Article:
View Single Post
Old 04-15-2013, 12:21 PM   #15
is One Chatty Farker
J-Rod's Avatar
Join Date: 08-15-12
Location: Irish Hills, MI

Originally Posted by Lake Dogs View Post
You'll find lots and lots of techniques, tips, and recipes here to help you get started. Search on. However, I've always been of the opinion that the first few (yes, more than one) should be without "hosting a party", so I suggest having your local pizza delivery on speed dial. I dont want to sound defeatist, but the first few cooks you're going to spend lots of time and effort learning fire and smoke control. Sounds simple enough, but honestly, the devil is in the details. Otherwise there would be no bbq-brethren; there would be no competitions, etc.

I would stay away from unnecessarily low n slow as it tends to smother the fire, makes it tougher to get sweet blue smoke the whole way, could have creosote laiden meats, and just take longer than necessary. Let you smoker find it's sweet spot and cook there; most are in that 240 to 280 range, give or take...

When we talk cooking temperatures, know that we're talking about cooking surface temperatures; not the temperature shown on your external mounted thermometer; they need to be as much as 50 degrees high or low... If you want to know what temperature you're cooking at, get you a $5 oven thermometer at Wally World and set it on the grate next to the meat.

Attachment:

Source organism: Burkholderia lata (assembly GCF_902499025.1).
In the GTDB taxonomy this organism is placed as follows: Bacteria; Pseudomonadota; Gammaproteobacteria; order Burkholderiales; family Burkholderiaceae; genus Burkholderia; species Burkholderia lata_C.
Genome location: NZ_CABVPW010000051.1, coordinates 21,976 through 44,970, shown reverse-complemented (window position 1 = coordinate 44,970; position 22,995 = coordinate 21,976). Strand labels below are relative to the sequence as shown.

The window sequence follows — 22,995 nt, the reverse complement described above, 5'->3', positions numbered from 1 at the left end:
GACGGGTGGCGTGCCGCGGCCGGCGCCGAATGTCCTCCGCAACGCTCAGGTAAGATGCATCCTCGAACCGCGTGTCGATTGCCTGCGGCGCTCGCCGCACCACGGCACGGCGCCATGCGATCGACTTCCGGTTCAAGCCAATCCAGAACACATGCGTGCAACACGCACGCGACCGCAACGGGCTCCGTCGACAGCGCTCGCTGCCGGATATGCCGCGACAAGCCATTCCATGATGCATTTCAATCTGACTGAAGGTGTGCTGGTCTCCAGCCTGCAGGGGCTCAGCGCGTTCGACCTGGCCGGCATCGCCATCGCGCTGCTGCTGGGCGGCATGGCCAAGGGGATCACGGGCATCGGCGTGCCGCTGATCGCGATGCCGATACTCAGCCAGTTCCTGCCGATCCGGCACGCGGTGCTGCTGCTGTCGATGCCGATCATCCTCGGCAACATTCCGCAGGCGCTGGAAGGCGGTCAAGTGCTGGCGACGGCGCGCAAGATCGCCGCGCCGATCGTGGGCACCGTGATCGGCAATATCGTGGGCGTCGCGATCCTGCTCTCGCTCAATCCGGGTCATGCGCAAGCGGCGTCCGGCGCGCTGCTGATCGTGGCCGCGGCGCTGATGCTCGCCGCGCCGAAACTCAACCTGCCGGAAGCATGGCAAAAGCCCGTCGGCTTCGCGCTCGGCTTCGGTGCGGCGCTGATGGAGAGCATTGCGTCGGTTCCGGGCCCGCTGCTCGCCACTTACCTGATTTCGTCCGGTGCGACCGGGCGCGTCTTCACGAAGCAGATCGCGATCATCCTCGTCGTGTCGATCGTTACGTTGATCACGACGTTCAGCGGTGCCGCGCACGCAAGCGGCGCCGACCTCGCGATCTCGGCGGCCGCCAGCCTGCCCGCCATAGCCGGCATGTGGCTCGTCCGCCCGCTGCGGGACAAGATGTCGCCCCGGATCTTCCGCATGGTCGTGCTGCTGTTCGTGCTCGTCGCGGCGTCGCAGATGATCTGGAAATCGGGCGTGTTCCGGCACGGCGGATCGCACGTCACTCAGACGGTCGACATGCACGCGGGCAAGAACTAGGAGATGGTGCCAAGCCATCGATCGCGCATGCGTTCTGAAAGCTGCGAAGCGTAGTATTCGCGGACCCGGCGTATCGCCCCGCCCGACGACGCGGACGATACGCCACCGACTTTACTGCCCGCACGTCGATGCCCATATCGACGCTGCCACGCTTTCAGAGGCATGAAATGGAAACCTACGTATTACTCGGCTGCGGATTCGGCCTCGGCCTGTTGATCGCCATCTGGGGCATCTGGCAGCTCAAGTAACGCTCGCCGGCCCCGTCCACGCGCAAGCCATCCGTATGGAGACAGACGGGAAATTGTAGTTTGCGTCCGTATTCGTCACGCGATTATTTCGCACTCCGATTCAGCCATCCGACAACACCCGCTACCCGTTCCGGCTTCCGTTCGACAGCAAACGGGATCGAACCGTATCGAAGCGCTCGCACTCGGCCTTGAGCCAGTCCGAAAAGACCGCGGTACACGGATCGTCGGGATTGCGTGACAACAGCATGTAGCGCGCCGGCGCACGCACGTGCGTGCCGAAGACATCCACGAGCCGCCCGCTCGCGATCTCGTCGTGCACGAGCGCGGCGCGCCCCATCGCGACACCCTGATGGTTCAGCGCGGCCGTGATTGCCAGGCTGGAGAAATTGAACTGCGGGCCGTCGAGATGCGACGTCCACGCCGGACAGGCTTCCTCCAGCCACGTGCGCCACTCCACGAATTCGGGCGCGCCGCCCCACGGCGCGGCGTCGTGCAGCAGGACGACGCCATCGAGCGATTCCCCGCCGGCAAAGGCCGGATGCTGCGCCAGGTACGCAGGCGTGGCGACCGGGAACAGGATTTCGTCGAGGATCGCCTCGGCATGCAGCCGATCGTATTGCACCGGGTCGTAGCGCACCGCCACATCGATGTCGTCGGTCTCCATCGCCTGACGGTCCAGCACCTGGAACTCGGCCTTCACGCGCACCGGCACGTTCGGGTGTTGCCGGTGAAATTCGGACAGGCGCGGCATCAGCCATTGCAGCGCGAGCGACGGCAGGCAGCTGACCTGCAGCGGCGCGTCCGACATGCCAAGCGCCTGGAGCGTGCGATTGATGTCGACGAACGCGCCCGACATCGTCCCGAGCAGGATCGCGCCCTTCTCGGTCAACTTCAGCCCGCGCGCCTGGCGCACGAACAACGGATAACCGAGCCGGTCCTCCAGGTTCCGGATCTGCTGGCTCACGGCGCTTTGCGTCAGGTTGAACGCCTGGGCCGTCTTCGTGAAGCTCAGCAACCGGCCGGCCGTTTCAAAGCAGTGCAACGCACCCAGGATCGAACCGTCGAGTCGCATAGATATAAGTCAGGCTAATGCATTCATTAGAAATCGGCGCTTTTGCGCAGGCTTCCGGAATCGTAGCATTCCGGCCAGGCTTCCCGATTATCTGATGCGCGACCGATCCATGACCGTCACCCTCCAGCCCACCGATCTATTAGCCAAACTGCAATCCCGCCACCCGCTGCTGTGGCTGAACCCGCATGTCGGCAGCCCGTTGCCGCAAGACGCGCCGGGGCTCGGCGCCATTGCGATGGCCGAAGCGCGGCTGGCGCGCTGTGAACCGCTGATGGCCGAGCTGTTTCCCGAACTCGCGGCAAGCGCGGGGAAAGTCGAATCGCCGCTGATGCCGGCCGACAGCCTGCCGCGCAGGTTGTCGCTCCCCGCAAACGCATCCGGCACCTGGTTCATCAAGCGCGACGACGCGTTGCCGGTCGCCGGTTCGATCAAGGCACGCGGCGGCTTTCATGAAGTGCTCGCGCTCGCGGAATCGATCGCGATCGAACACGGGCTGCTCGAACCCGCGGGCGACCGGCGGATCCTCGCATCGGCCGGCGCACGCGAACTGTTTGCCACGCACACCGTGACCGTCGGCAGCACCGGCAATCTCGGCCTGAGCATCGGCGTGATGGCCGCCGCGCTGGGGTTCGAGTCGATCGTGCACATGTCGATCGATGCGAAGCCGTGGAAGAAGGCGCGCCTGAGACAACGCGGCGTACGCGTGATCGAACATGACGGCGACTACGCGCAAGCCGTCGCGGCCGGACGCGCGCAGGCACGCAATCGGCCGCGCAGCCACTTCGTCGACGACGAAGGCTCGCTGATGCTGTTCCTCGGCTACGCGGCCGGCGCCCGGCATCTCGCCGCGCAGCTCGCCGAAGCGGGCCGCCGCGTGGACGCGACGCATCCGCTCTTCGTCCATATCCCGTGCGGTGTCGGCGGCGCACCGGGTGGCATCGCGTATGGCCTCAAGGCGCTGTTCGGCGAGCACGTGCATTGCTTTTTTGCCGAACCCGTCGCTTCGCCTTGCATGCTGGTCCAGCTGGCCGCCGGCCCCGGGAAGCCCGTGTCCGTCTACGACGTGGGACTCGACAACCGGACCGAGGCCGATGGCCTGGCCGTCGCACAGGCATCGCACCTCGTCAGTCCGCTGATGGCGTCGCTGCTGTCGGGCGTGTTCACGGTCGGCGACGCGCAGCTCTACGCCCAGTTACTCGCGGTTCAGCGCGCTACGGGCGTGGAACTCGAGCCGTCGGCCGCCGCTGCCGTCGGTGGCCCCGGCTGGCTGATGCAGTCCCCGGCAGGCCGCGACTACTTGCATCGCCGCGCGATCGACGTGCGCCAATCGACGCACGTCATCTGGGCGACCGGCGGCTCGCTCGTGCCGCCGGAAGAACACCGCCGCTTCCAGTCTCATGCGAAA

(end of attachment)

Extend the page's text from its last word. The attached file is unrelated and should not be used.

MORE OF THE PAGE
Put only small amounts of wood on your fire, and not wet or soaked wood. Think hot clean-burning fire. White billowy smoke IS NOT good smoke.

If you are trying this, I HIGHLY suggest that you smoke your meats for 3 to 5 hours in your smoker, then remove them, foil them, and put them in the oven for the remainder of the cook (in a pan deep enough to capture their juices). By putting them in the oven you've reduced the likelihood of a flame flair-up or a flame out scenario and you're not constantly trying to adjust intakes, etc. trying to maintain some temperature as you're learning your smoker.

Good luck.
^^^Excellent advice here.

Originally Posted by Bludawg View Post
Keep it simple & listen to the meat it knows when it is done.


YOU CAN NOT COOK GREAT BBQ ON A CONSISTENT BASIS BY COOKING TO AN INTERNAL TEMPERATURE OR BY TIME ( XXX MIN PER LB) YOU MUST COOK BY FEEL! For Brisket it must pass the poke test(probe like soft butter) Ribs pass the Bend Test, Pork Butts when the bone wiggles loose. These are the only reliable methods to ensure that your cook will be a success. There is one exception to these rules and that is Poultry which must achieve and internal temp of 170 deg in the thickest part of the thigh and 160 in the breast.
As is this^^^. That said, I might consider grilling some cuts instead of doing a long smoke for your first time serving a party. Don't wanna sound negative, but the possibility for a train wreck is definitely there. If you decide to do it though, start EARLY and if you lose temps in the pit after a few hours, pull the meat and foil it and finish it in the oven. It'll still have BBQ taste.
Okie Joe offset, UDS, Akorn, Weber Kettles, I'm JD.
J-Rod is offline   Reply With Quote

Thanks from:--->